Here is an overview of the tax relief provided most relevant to mold shops.
Families First Coronavirus Response Act
On March 13, 2020, President Trump signed the Families First Coronavirus Response Act (FFCRA), enacting emergency paid sick leave for employees unable to work due to diagnosis, preventative care, or quarantine as a result of the coronavirus, and a tax credit to the employer required to pay such wages. Employers are required to provide 80 hours of qualified paid sick leave or qualified paid family leave to employees affected by COVID-19.
Qualified sick leave includes both self-care and family leave. Self-care leave must be paid at the employee’s regular rate of pay and not less than the minimum wage, capped at $511 per day ($5,110 in aggregate); and family leave must be paid at two-thirds of the employee’s regular rate of pay, capped at $200 per day ($2,000 in aggregate).
Mold shops can take a payroll tax credit equal to 100% of the qualified wages against the employer’s portion of social security and Medicare taxes. The amount of the credit is increased by the portion of the employer’s qualified health plan expenses that are allocable to the qualified sick leave wages.
COVID-19 Emergency Declaration
The same day that FFCRA was signed into law, the President declared an emergency under the Stafford Disaster Relief and Emergency Assistance Act. This declaration enacted IRC §165(i), which holds that shops that have experienced financial hardship due to identifiable extraordinary events have the option of accelerating certain losses related to the disaster to the tax year immediately preceding the tax year in which the financial loss was experienced. That is, losses that occurred because of COVID-19 in 2020 may be used to offset taxable income in 2019.
These losses may include, but are not limited to:
- Prepaid raw materials, supplies, or inventory used to fulfill a contract or P.O. that has been canceled.
- Prepaid events, travel, conference space, hotel rooms, etc. if not refunded or provided a credit.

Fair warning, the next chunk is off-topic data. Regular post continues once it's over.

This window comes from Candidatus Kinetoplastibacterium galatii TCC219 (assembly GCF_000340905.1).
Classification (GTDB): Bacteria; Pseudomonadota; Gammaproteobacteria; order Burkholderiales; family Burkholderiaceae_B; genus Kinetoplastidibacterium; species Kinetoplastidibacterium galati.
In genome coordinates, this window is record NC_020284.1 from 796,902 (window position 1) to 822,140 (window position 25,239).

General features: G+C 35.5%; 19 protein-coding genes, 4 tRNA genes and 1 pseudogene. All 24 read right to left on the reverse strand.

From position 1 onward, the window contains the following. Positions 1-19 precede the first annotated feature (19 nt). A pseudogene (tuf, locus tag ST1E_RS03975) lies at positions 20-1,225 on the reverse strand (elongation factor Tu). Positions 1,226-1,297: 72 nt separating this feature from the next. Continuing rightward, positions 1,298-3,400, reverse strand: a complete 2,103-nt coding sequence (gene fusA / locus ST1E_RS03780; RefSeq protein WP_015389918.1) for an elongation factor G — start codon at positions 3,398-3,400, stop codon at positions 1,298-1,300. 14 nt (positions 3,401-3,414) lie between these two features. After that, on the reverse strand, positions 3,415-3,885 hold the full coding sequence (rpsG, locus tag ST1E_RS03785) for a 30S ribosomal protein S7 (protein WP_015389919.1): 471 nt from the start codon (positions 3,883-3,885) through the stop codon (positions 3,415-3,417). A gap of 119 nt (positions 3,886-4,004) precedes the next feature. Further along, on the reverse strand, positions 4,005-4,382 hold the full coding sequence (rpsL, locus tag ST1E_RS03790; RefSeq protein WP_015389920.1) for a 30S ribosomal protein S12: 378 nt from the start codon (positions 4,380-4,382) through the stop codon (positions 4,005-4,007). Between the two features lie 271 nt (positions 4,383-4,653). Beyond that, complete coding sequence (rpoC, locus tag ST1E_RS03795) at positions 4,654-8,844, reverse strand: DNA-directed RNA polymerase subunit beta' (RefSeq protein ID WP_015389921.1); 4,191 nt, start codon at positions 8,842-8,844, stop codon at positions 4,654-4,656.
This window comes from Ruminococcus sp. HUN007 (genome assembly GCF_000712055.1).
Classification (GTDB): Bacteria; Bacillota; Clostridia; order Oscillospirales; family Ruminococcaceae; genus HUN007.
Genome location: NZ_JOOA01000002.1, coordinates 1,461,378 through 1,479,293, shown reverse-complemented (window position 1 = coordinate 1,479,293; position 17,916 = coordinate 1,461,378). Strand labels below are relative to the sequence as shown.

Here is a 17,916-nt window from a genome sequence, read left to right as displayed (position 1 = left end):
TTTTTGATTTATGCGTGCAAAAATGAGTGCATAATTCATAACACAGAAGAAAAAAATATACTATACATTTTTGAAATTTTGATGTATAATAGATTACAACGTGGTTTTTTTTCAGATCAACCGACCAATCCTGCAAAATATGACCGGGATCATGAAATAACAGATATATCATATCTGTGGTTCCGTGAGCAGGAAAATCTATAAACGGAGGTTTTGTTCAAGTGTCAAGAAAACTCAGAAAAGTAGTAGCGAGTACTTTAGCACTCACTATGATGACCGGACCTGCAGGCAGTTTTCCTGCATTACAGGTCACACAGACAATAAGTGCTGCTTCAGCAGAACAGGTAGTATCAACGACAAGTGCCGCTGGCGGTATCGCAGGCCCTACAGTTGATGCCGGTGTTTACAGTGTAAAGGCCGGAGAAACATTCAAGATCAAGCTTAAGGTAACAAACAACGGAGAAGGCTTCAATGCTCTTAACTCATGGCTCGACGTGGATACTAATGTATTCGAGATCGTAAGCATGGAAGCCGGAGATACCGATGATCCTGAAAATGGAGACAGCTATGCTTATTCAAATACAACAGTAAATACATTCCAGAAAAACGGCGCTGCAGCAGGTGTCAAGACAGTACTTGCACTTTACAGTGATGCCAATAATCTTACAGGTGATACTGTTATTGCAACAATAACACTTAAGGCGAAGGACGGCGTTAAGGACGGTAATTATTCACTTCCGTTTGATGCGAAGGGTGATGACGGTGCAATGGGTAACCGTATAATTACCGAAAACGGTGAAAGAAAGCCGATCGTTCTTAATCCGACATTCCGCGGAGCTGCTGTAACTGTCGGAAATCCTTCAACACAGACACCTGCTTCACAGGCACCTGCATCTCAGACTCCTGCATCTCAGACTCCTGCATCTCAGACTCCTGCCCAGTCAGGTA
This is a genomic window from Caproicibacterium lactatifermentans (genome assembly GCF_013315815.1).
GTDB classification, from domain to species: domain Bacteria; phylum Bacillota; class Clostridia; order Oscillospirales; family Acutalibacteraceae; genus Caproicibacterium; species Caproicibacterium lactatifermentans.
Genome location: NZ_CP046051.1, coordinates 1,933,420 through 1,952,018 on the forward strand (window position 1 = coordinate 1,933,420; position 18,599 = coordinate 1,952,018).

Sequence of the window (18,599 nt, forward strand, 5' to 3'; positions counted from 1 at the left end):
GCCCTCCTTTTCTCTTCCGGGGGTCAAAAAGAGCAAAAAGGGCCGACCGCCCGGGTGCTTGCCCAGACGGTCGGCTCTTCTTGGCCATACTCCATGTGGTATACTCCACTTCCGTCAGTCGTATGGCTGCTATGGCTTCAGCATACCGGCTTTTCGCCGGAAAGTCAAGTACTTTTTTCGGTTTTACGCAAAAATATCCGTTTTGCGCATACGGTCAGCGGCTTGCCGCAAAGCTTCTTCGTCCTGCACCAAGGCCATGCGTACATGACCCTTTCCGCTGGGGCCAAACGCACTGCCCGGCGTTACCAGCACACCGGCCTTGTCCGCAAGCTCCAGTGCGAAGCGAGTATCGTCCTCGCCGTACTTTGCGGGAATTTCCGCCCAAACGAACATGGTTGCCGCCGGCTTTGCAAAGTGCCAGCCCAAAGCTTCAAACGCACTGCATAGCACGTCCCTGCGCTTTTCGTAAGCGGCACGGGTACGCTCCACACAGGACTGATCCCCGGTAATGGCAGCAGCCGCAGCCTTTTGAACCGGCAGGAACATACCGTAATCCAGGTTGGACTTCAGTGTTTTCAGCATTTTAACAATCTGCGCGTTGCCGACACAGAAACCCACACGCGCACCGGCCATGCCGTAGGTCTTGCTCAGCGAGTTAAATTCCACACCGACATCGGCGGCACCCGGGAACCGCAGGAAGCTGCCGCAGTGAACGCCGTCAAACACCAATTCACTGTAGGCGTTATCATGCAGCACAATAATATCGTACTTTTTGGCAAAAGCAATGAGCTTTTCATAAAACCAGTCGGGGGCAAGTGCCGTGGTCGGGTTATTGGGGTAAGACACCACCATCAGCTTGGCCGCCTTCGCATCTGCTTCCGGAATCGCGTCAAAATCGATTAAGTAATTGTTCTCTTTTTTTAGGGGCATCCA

- Abandonment of leasehold or tenant improvements.
Shops must elect to apply this provision, and the election must be made on an originally filed or amended return filed on or before six months after the original due date (including extensions) of the tax return for the year in which the disaster occurred. For example, a calendar-year C Corporation that wishes to amend its 2019 return to take the 2020 COVID-19 losses, has until April of 2022 to amend the 2019 return to make the §165(i) election take the loss (the 2020 extended due date is October 15, 2021, plus six months = April 15, 2022).
Mold shops should carefully consider how these changes apply to their operations and assets to determine whether action would be beneficial.
Coronavirus Aid, Relief and Economic Security (CARES) Act
President Trump signed the CARES Act on March 27, 2020, the most significant relief package ever passed by the U.S. Congress. The CARES Act made several changes to the tax code that are favorable to mold shops.
The Employee Retention Tax Credit provides for a refundable payroll tax credit equal to 50% of the qualified wages paid by mold shop that had to shut down as a result of government order or who experienced a greater than 50% reduction of quarterly receipts measured on a year-over-year basis.
Mold shops may also defer payment of the employer share of Social Security tax (FICA at 6.2%) for payroll tax deposits required to be made between March 27, 2020, and December 31, 2020. The amounts otherwise due during this period will be due in two installments—the first on December 31, 2021, with the remainder due on December 31, 2022. The CARES Act only allowed for shops that did not receive loan forgiveness under the Paycheck Protection Program (PPP) to benefit from the payroll tax deferral. However, the Paycheck Protection Programs Flexibility Act of 2020, enacted on June 5, 2020, allows mold shops to receive the payroll tax deferral even if the shop receives loan forgiveness under the PPP.